Understanding the mechanisms involved in onset and treatment of age-related disease
The laboratory of Adam Konopka, PhD, MS, uses a translational research approach to understand the mechanisms involved in the onset and treatment of age-related diseases. Konopka's research takes findings in basic science models such as tissue culture and rodent models and applies them to non-human primates and human clinical trials. The lab is currently interested in understanding how the mTOR signaling pathway is involved in the initiation and treatment of osteoarthritis. They are also investigating how skeletal muscle mitochondrial bioenergetics and remodeling are at the intersection of aging and healthspan-extending therapies.
Active Research Projects:
- Developing the common marmoset as a translational model of age-related osteoarthritis (R21 AG067464). The goal of this NIH-funded study is to establish a new, non-human primate model that faithfully recapitulates naturally occurring osteoarthritis observed in the majority of older adults. We also aim to identify if mTOR and downstream targets are associated with the etiology and treatment of naturally occurring osteoarthritis.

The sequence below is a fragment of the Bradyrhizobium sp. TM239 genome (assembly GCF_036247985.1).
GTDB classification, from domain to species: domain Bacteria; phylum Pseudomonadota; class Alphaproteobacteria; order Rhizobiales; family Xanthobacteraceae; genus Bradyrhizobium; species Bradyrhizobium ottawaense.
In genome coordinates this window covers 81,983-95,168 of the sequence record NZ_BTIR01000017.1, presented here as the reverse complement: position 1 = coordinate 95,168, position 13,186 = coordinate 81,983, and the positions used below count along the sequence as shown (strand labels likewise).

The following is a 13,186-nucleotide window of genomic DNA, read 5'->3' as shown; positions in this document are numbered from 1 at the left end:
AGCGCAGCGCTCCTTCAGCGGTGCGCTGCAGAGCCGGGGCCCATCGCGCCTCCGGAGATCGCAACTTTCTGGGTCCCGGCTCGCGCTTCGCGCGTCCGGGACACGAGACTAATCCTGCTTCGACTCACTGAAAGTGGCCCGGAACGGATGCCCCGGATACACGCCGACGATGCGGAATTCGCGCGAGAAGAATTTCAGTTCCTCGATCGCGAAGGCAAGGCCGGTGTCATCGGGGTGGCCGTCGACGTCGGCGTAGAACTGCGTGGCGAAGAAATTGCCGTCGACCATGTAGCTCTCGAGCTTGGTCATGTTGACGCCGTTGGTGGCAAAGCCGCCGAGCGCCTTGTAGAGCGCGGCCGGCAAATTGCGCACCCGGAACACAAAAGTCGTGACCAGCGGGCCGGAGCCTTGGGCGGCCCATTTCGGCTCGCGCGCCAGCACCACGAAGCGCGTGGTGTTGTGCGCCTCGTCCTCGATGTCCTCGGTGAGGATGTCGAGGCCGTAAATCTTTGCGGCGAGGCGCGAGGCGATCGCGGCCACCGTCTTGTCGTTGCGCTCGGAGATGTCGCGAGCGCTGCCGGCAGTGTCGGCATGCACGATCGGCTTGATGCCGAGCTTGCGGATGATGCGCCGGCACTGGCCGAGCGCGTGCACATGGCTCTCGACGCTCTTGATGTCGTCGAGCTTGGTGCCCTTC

- Disentangling the contribution of mTOR complexes in age-related and post-traumatic osteoarthritis. The role of mTOR in osteoarthritis is incompletely understood. We aim to dissect the mechanisms by which mTOR mediates the onset and therapy of osteoarthritis using gain and loss of function experiments with selective and non-selective mTOR compounds in tissue culture and animal models.
- Does insulin sensitivity impact the potential of metformin to slow aging? (R01 AG064951; Subcontract). In this NIH-funded, dual-site clinical trial, our goal is to determine if skeletal muscle mitochondrial remodeling and function serve as cellular mechanisms by which metformin regulates indices of healthspan in disease-free people.
- Interaction of exercise and metformin in skeletal muscle and beyond. We are interested in collaborating with researchers at UW-Madison to expand beyond skeletal muscle and include other critical tissues involved in aging such as the brain. Collectively, this information will be used to 1) improve our understanding of how healthspan-extending strategies interact and 2) maximize positive outcomes and prevent detrimental outcomes in older individuals.